Local Puerto Rican leaders are calling for a coordinated effort to get donations of money and supplies from across the state to cities and remote parts of the hurricane-ravaged U.S. territory.
“This is a crisis of apocalyptic proportions,” Otoniel Figueroa-Duran, commercial division director of 32BJ Service Employees International Union District 615, said yesterday at a roundtable held by U.S. Sen. Edward J. Markey on relief efforts nearly two weeks after Category 4 Hurricane Maria hit Puerto Rico. “The federal response has been an embarrassment. People are dying.”
Gladys Vega, executive director of the Chelsea Collaborative, a not-for-profit advocacy group, wept as she recalled waiting for days before she finally got word that her family was alive.
“I urge you to please do something for Puerto Rico now,” Vega said. “I don’t even know when the last time was that my sister had water.”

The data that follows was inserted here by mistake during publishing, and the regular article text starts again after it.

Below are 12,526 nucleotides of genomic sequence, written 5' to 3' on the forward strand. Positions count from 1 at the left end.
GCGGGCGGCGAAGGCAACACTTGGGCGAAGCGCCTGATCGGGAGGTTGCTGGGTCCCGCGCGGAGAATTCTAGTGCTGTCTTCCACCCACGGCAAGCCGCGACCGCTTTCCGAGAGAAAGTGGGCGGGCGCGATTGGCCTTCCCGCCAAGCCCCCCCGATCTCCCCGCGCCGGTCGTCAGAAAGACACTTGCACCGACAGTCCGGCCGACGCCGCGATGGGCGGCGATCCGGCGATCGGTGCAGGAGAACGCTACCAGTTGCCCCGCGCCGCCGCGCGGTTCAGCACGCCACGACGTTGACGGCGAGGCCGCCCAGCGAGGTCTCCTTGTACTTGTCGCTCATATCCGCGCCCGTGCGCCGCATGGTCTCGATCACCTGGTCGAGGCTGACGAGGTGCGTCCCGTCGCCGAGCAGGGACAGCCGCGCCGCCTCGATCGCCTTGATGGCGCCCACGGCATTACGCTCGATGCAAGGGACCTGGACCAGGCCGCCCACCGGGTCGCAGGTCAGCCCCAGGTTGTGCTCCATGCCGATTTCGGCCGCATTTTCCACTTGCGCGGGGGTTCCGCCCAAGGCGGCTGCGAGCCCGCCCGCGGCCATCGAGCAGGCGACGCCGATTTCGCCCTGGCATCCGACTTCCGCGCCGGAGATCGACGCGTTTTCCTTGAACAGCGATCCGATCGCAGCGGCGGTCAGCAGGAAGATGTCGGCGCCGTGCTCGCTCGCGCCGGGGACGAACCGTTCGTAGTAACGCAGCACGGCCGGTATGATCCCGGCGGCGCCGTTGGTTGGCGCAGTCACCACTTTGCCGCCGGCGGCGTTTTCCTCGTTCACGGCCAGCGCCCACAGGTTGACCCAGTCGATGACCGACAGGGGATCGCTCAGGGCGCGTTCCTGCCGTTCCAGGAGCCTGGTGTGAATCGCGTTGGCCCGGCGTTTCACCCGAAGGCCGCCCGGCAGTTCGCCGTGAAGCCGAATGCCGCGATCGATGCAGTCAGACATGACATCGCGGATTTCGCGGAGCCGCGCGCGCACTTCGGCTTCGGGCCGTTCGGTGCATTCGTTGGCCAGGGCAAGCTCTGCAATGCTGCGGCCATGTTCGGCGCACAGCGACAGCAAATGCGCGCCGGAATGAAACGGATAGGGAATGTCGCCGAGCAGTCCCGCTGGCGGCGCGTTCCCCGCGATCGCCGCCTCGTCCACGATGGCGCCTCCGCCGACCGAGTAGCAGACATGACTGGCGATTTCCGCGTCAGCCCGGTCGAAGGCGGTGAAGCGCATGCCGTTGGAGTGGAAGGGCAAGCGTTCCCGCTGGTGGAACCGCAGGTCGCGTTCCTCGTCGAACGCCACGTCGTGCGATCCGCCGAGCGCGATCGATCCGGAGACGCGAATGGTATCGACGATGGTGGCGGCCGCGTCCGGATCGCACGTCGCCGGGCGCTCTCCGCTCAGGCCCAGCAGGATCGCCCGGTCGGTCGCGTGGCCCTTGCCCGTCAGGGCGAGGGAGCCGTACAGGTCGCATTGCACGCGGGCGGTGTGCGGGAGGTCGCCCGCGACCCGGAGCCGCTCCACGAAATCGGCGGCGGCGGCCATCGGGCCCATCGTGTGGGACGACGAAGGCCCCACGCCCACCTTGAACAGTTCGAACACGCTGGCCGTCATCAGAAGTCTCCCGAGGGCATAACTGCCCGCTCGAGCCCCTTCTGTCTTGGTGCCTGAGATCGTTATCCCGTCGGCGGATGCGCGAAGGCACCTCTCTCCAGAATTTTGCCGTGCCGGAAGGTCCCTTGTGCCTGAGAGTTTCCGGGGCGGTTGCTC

Mayor Martin J. Walsh said officials hope to have a few locations in the coming days in Boston and across Massachusetts — home to the nation’s fifth-largest Puerto Rican population — where people can bring all of the items that have been donated. State Rep. Jeffrey Sanchez (D-Boston) is working to see how to get those supplies from the airport to cities and rural towns on the island, the mayor said.
The federal government has not granted Boston’s request to also send 15 police officers to Puerto Rico to assist with relief efforts, Walsh said, but the city plans to appeal and hopes to send firefighters, as well.
Roxana Rivera, vice president of 32BJ SEIU District 615, said there is no way that Puerto Ricans will be able to rebuild if they are forced to repay the more than $70 billion the island owes because of a decadelong recession.
“They are Americans,” Markey said. “They deserve our help. The president has spent too much time insulting NFL players and not enough time helping the Americans who live on Puerto Rico to get help which they need for their families.”